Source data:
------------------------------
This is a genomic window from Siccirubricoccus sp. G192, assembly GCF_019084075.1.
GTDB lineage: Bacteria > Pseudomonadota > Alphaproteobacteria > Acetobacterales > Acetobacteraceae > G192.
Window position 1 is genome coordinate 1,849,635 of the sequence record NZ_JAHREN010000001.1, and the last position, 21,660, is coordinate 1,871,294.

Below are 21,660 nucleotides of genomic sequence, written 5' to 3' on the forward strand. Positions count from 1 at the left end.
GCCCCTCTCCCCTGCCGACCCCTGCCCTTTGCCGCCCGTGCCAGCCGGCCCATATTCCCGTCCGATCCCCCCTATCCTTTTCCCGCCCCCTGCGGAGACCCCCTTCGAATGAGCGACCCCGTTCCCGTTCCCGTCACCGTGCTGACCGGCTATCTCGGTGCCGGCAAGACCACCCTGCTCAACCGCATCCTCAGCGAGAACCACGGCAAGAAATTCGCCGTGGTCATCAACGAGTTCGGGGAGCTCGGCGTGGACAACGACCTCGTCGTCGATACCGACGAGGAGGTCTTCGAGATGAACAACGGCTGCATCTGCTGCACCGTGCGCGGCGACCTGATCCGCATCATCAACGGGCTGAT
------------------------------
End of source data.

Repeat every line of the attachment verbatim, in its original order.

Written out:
This is a genomic window from Siccirubricoccus sp. G192, assembly GCF_019084075.1.
GTDB lineage: Bacteria > Pseudomonadota > Alphaproteobacteria > Acetobacterales > Acetobacteraceae > G192.
Window position 1 is genome coordinate 1,849,635 of the sequence record NZ_JAHREN010000001.1, and the last position, 21,660, is coordinate 1,871,294.

Below are 21,660 nucleotides of genomic sequence, written 5' to 3' on the forward strand. Positions count from 1 at the left end.
GCCCCTCTCCCCTGCCGACCCCTGCCCTTTGCCGCCCGTGCCAGCCGGCCCATATTCCCGTCCGATCCCCCCTATCCTTTTCCCGCCCCCTGCGGAGACCCCCTTCGAATGAGCGACCCCGTTCCCGTTCCCGTCACCGTGCTGACCGGCTATCTCGGTGCCGGCAAGACCACCCTGCTCAACCGCATCCTCAGCGAGAACCACGGCAAGAAATTCGCCGTGGTCATCAACGAGTTCGGGGAGCTCGGCGTGGACAACGACCTCGTCGTCGATACCGACGAGGAGGTCTTCGAGATGAACAACGGCTGCATCTGCTGCACCGTGCGCGGCGACCTGATCCGCATCATCAACGGGCTGAT